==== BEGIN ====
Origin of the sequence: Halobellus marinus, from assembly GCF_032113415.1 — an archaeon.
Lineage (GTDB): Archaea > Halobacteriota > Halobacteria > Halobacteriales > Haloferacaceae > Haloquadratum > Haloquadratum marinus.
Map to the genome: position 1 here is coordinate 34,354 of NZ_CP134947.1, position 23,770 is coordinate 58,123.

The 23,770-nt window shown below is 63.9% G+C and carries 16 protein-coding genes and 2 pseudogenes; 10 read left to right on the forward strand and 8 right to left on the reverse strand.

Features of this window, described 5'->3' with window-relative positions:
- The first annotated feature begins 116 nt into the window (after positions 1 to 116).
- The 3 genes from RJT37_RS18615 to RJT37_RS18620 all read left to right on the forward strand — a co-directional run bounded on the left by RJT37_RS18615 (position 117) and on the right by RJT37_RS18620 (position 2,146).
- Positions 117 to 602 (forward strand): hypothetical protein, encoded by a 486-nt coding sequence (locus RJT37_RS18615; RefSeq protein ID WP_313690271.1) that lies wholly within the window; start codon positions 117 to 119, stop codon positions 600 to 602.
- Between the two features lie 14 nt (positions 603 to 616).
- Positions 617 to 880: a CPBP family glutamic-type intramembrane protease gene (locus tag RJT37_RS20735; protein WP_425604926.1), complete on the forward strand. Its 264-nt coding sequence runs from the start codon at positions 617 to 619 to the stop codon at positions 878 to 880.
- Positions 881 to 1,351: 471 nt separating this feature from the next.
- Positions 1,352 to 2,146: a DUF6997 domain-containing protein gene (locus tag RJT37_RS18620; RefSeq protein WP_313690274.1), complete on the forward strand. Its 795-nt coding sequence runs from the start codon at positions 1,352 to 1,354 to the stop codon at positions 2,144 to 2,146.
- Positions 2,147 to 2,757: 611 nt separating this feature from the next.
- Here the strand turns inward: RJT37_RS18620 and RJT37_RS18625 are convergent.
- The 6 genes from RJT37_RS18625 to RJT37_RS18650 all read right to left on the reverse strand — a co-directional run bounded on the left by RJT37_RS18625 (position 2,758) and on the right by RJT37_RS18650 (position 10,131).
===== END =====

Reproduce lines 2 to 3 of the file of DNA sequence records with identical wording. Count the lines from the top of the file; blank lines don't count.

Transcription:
Lineage (GTDB): Archaea > Halobacteriota > Halobacteria > Halobacteriales > Haloferacaceae > Haloquadratum > Haloquadratum marinus.
Map to the genome: position 1 here is coordinate 34,354 of NZ_CP134947.1, position 23,770 is coordinate 58,123.